Simulation based demonstration of exploiting signaling protocols (Release tool modules and demonstration)
Discuss on remediation methodology from such attacks
Open for Questions
The presentation is to highlight various ways to compromise and access telecom operator's network to target following:
Core telecom network infrastructure
Operator's Corporate and Management network
Currently, Sigploit is limited to assess SS7 protocol. We plan to release SIP , GTP and Diameter modules during the presentation, including walk-through and demonstration.
by: Jayesh Singh Chauhan & Shivankar Madaan
Nowadays, cloud infrastructure is pretty much the de-facto service used by large/small companies. Most of the major organizations have entirely moved to cloud. With more and more companies moving to cloud, the security of cloud becomes a major concern. While AWS, GCP & Azure provide you protection with traditional security methodologies and have a neat structure for authorization/configuration, their security is as robust as the person in-charge of creating/assigning these configuration policies. As we all know, human error is inevitable and any such human mistake could lead to catastrophic damage to the environment.
Few vulnerable scenarios:
- Your security groups/policies, password policy or IAM policies are not configured properly
- S3 buckets and Azure blobs are world-readable
- Web servers supporting vulnerable ssl ciphers
- Ports exposed to public with vulnerable services running on them
- If root credentials are used
- Logging or MFA is disabled
Knowing all this, audit of cloud infrastructure becomes a hectic task! There are a few open source tools which help in cloud auditing but none of them have an exhaustive checklist. Also, collecting, setting up all the tools and looking at different result sets is a painful task. Moreover, while maintaining big infrastructures, system audit of server instances is a major task as well.
CS Suite is a one stop tool for auditing the security posture of the AWS/GCP/Azure infrastructures and does OS audits as well. CS Suite leverages current open source tools capabilities and has custom checks added into one tool to rule them all.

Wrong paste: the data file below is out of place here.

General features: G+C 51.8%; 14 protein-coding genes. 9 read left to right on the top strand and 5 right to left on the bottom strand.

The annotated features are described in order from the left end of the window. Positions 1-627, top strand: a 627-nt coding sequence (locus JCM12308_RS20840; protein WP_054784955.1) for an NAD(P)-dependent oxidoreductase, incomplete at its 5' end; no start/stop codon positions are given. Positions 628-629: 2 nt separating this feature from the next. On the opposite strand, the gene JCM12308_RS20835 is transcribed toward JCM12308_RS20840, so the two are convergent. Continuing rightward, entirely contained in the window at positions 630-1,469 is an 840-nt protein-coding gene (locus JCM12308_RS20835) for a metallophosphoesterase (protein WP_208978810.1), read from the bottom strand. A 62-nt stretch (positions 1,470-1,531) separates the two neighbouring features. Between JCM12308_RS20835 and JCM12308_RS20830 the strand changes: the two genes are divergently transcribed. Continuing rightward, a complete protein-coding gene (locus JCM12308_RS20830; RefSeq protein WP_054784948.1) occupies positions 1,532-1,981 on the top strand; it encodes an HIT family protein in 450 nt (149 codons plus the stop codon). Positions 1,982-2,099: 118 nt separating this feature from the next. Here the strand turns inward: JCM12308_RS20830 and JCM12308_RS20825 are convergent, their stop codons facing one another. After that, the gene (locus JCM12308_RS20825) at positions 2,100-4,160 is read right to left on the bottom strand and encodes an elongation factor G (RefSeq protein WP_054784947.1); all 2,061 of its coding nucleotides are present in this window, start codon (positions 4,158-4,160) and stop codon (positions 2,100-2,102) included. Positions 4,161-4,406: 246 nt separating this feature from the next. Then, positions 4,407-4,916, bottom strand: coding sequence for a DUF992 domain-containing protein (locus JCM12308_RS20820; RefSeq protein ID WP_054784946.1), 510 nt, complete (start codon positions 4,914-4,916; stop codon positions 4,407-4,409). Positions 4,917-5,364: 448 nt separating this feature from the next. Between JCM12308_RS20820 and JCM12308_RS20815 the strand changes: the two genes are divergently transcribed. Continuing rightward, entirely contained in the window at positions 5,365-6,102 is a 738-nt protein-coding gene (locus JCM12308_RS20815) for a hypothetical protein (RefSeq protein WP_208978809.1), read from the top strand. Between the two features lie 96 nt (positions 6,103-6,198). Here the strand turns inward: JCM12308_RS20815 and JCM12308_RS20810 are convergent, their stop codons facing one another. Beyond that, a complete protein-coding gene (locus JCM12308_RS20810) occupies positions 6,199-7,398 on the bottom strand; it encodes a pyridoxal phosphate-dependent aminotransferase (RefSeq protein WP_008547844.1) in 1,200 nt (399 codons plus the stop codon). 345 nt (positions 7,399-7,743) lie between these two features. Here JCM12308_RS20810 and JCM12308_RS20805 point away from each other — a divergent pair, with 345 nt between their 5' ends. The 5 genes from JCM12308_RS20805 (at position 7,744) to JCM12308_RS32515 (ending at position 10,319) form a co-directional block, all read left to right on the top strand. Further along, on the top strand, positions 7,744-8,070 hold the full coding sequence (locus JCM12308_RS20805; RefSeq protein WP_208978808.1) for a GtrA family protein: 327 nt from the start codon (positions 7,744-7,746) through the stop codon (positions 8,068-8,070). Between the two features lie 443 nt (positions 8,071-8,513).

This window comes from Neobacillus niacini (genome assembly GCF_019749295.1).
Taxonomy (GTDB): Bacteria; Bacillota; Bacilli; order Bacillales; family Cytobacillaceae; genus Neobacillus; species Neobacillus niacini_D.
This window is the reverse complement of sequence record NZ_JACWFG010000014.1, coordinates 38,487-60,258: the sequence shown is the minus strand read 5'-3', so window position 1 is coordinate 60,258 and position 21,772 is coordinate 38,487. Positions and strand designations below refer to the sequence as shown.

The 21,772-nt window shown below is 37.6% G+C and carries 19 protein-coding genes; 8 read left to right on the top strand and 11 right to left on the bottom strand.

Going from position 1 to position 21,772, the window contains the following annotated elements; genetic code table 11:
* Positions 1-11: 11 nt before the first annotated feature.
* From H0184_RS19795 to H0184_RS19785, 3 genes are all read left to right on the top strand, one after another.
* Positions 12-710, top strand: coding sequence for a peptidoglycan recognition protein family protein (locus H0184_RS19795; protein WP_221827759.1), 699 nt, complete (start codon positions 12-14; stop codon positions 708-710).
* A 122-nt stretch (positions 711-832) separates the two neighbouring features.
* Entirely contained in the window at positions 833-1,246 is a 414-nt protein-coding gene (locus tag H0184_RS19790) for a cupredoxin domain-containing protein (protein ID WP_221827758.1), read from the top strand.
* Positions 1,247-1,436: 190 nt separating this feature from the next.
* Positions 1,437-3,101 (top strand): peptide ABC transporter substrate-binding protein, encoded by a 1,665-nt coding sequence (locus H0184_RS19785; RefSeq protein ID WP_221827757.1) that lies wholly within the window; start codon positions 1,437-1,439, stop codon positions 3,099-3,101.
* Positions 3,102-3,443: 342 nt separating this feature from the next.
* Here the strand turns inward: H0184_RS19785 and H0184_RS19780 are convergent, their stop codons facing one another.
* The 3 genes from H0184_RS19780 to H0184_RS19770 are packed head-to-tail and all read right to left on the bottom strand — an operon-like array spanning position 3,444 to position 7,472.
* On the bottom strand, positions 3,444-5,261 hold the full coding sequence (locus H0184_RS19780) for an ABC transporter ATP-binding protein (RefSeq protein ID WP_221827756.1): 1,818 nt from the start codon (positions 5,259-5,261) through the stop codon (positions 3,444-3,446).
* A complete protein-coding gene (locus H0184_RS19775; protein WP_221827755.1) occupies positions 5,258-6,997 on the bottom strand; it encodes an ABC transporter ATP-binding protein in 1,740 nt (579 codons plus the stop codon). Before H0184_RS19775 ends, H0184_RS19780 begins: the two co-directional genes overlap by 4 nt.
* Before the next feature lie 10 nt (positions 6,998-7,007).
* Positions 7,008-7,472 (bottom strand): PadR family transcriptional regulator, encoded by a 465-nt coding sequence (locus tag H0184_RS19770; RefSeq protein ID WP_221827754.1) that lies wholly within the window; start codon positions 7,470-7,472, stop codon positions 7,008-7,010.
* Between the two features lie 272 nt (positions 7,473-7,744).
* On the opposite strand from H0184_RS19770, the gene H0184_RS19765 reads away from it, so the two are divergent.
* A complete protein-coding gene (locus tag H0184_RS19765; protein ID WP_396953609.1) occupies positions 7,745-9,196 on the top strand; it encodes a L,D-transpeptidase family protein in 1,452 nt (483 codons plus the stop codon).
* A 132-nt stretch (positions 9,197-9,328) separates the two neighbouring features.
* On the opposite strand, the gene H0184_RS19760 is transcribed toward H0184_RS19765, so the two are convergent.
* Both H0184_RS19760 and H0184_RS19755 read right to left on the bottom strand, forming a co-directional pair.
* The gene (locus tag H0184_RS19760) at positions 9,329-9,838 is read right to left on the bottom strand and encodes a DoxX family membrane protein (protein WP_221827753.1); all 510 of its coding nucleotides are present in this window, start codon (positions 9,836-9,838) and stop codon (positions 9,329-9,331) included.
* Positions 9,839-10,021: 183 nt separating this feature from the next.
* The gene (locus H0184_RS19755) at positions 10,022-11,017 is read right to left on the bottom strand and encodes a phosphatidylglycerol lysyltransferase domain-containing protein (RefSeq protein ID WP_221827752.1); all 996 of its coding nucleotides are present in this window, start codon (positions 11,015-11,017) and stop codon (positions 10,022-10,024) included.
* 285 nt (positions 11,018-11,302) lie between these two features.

Cloud Security Suite is an open source which adheres to GPL V3 (GNU General Public License v3.0). This paper is written for the release of the version 3.0 of the tool.
The major features include:
- Simple installation with support of python virtual environment and docker containers
- GCP Infra Audit
- Initiate all tools/audit checks in one go
- AWS Infra Audit:
Easify your “open source setup” pain.
Compilation of all audit checks in one place
Centralised portable reports
Audits individual systems
- AWS Instance Audit
IP based auditing
Region independent Audit (Public IP)
Supports both public and private IPs for Default region
Automatic Report Generation and Fetching
Portable HTML report
- JSON output
- Integration of AWS Trusted Advisor
- Azure Infra Audit
- Azure IP based Auditing
- Report generation of the Diff between the current and last scan
by: Boris Larin and Anton Ivanov
At the end of 2017 we discovered an Adobe Flash Player zero day vulnerability (CVE-2017-11292) that was used by the BlackOasis APT. This shows that Adobe Flash Player still is a good target for threat actors. CVE-2017-11292 is a particularly interesting logic bug that lead to type-confusion vulnerability, and there are no public reports describing it.
In our presentation we will cover the following things:
1. What exploitation techniques are currently used by threat actors in Flash exploits
2. A detailed description of CVE-2017-11292
3. Also we will talk about how to find new vulnerabilities in Adobe Flash Player
We will present and release our self-made ActionScript3 processor module and debug plugin for IDA Pro. These tools complement each other, and have shown some good results in debugging exploits in-the-wild.
We analyzed AVM and discovered how to boost analysis with the rich possibilities of IDA Pro and API.
by: Aseem Jakhar